holding that a wire transfer on account of an intraday overdraft was not a transfer on antecedent debt because the bank “functioned as a conduit, receiving the funds and depositing them into the [debtor's] account”Summary of this case from Sarachek v. Luana Sav. Bank (In re Agriprocessors, Inc.)
July 8, 1988.
Joel S. Weiss, Esanu, Katsky, Korins Siger, New York City, Ronald G. Neiwirth, Miami, Fla., for plaintiff-appellant.
James L. Kerr, Davis, Polk Wardwell, New York City, for defendant-appellee.
Appeal from the United States District Court for the Southern District of Florida.
This case involves an attempt by Paul C. Nordberg, as trustee for the estate of Chase Sanborn Corporation ("C S"), to avoid a $500,000 transfer as a constructively fraudulent one. According to Nordberg, defendant Societe Generale was the initial transferee of the $500,000, which C S wired into Colombian Coffee Corporation, Inc.'s ("Colombian Coffee") Societe Generale account. Therefore, Nordberg argues that the bank should be forced to return the amount to the estate.
According to 11 U.S.C. § 548(a)(2) (1982 Supp. IV 1986), a transfer made within one year before the filing of the bankruptcy petition is constructively fraudulent if (1) the debtor transferred the property when the debtor was either insolvent or had reason to believe that the transfer would cause or hasten insolvency; and (2) the debtor did not receive "reasonably equivalent value" for the transfer. A trustee need not prove fraudulent intent for the purposes of this section. See Ayer, How to Think About Bankruptcy Ethics, 60 Am.Bankr.L.J. 355, 371-72 (1986) (motive for avoiding fraudulent transfers rests more and more completely on notions of fairness to creditors, and less and less on notions of wrongdoing).
See 11 U.S.C. § 550 (1982 Supp. IV 1986) (listing parties against whom a trustee may recover property once the trustee establishes a section 548 fraudulent conveyance). Nordberg did not proceed against Colombian Coffee Corporation, Inc. ("Colombian Coffee"), against whom recovery may have been possible, because Colombian Coffee is also insolvent. See Appellant's Brief at 3 note *.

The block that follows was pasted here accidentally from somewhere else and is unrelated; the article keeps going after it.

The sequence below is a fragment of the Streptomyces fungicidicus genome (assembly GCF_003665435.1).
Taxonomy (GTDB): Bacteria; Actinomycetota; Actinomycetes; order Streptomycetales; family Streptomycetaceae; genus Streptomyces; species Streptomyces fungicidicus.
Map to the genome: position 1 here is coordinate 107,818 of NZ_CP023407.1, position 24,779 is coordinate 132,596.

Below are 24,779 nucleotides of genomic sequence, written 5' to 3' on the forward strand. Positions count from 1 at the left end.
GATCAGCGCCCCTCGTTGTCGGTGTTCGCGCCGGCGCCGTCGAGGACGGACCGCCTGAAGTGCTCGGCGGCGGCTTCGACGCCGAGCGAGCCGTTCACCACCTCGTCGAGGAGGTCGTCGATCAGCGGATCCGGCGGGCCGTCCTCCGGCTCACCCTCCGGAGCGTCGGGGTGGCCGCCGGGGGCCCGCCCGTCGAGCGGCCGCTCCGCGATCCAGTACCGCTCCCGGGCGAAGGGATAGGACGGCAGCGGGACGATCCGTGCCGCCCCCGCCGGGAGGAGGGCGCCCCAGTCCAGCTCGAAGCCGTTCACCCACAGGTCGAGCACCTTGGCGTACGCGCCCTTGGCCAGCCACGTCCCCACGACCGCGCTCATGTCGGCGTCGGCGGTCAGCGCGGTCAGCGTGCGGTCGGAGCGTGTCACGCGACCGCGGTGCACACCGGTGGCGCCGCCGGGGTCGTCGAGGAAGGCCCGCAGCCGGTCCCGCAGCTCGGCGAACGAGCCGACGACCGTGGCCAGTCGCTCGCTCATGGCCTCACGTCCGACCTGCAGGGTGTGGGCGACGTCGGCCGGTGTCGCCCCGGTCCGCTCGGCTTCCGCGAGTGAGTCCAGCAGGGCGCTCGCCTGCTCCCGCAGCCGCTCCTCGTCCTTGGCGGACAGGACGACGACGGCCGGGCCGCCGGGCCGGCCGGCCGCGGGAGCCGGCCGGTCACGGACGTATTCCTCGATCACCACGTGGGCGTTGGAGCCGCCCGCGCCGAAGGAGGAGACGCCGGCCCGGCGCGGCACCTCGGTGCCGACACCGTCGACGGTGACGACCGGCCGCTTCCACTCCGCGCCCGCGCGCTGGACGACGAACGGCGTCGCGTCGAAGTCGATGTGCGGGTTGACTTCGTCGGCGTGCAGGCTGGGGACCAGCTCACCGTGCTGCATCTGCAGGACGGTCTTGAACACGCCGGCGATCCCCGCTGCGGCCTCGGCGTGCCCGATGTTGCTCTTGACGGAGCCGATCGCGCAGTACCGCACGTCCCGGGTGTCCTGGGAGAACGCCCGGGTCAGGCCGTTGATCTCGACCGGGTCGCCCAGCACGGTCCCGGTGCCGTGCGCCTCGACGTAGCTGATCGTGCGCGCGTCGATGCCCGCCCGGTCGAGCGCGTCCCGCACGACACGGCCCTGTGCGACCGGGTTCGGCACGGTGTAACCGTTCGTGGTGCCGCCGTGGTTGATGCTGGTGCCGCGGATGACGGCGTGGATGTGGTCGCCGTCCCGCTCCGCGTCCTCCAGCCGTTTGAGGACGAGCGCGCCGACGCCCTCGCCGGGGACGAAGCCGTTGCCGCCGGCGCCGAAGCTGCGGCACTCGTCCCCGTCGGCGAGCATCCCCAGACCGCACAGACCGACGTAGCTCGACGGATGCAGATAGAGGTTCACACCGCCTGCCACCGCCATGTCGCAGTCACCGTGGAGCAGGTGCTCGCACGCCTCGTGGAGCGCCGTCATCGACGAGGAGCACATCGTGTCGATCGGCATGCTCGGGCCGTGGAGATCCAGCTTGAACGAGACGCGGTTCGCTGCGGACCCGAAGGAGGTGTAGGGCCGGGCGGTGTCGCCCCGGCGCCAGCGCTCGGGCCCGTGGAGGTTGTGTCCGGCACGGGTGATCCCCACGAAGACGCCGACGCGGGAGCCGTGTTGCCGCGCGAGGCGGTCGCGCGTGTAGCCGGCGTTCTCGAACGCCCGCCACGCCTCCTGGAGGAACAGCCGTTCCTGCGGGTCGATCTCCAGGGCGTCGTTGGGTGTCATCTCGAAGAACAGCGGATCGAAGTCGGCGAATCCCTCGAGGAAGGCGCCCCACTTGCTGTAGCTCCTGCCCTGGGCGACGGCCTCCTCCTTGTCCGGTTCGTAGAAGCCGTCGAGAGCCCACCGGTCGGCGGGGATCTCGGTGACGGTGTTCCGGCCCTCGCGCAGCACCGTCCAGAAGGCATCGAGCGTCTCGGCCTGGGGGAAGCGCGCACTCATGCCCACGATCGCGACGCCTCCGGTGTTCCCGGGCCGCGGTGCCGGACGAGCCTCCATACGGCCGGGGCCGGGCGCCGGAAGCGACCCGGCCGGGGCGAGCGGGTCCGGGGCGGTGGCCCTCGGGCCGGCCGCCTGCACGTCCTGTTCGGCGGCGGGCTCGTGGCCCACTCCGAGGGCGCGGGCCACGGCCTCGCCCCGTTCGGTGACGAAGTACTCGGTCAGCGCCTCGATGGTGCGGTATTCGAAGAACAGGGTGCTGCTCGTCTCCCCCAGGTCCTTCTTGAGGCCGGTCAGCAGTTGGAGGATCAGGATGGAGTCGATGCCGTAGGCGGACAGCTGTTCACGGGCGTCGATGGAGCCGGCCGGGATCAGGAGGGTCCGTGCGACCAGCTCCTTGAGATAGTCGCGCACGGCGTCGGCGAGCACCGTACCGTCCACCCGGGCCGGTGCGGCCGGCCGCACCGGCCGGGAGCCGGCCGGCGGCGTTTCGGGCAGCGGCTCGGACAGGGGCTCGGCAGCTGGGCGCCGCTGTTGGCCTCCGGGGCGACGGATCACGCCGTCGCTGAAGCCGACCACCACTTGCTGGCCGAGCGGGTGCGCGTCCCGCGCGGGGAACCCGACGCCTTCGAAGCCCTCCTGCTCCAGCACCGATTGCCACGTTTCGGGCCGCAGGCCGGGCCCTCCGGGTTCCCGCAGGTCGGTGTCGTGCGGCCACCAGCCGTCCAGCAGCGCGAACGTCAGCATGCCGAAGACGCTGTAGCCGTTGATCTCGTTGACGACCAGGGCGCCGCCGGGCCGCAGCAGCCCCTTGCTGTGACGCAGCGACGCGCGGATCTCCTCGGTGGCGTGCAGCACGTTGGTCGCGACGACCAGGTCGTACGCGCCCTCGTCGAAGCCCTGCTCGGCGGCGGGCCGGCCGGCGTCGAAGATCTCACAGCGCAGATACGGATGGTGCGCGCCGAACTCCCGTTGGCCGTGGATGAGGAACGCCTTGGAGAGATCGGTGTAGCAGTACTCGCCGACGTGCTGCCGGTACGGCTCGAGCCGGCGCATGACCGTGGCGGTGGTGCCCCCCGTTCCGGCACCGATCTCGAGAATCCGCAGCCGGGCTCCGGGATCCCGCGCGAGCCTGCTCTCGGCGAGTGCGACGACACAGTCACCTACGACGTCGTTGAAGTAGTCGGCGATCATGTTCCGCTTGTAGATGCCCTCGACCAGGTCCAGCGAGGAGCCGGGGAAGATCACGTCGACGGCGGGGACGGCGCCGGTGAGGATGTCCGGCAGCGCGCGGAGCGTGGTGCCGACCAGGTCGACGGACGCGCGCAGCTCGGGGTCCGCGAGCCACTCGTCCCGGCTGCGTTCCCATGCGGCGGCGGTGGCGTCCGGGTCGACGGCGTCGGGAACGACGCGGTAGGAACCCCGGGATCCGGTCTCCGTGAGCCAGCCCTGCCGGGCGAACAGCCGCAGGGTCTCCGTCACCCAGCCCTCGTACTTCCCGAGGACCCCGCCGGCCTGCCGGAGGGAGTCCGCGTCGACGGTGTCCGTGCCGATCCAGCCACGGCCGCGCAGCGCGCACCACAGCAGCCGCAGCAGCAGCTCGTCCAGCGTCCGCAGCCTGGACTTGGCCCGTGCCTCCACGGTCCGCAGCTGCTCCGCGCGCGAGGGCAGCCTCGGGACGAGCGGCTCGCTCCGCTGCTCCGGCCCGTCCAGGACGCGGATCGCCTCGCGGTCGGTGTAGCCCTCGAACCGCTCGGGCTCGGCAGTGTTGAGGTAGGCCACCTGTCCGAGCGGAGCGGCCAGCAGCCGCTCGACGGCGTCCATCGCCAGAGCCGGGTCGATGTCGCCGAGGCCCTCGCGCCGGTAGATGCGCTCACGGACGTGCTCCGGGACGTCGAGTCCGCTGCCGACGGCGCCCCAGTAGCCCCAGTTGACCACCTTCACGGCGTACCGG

The United States Bankruptcy Court for the Southern District of Florida heard the case. The bankruptcy court assumed without deciding that the $500,000 transfer constituted a section 548 fraudulent conveyance. In re Chase Sanborn Corp., 68 B.R. 530, 532 (Bkrtcy.S.D.Fla. 1986) (" Chase Sanborn"). The court, however, did not permit Nordberg to recover the conveyance from Societe Generale. The bankruptcy court found that Societe Generale was not an initial transferee. Instead, the court held, Societe Generale was merely a commercial conduit of the funds. Therefore, 11 U.S.C. § 550(a) (1982 Supp. IV 1986) — which lists those parties against whom a trustee can seek recovery — does not permit Nordberg to recover the money from Societe Generale. Chase Sanborn, 68 B.R. at 532.
Nordberg appealed to the United States District Court for the Southern District of Florida. That court affirmed the bankruptcy court order in an opinion which adopted the bankruptcy court's reasoning. Nordberg then filed this appeal in our court. We find that the bankruptcy court was correct in concluding that Societe Generale was a commercial conduit, and we affirm.
Societe Generale is a French bank which has a branch office located in New York City. Colombian Coffee had a demand deposit account with Societe Generale's New York branch during the time in question. The activities that are at the center of the case before us involve this account.
A. The Clearing House System as it Relates to this Case
All checks drawn on accounts established with Societe Generale in New York must be processed through the New York Clearing House ("clearing house") system. When a check drawn on a Societe Generale account arrives at the clearing house for payment, Citibank, Societe Generale's clearing bank, pays the check and debits Societe Generale's account by that amount. Citibank does this automatically, without considering the status of the account on which the check is drawn.
The only exceptions to this rule arise when the check is facially deficient — for example, when the check has not been signed.
If there are insufficient funds to cover a check drawn on the account, the payment of the check automatically creates an overdraft on paper. In reality, however, Societe Generale has taken no action regarding the check at this point. Societe Generale actually has until noon of the following business day to inform the clearing house whether it will honor or return the check. Societe Generale's internal rules require account officers to reach a decision by 10 a.m., so that it can meet the clearing house's noon deadline.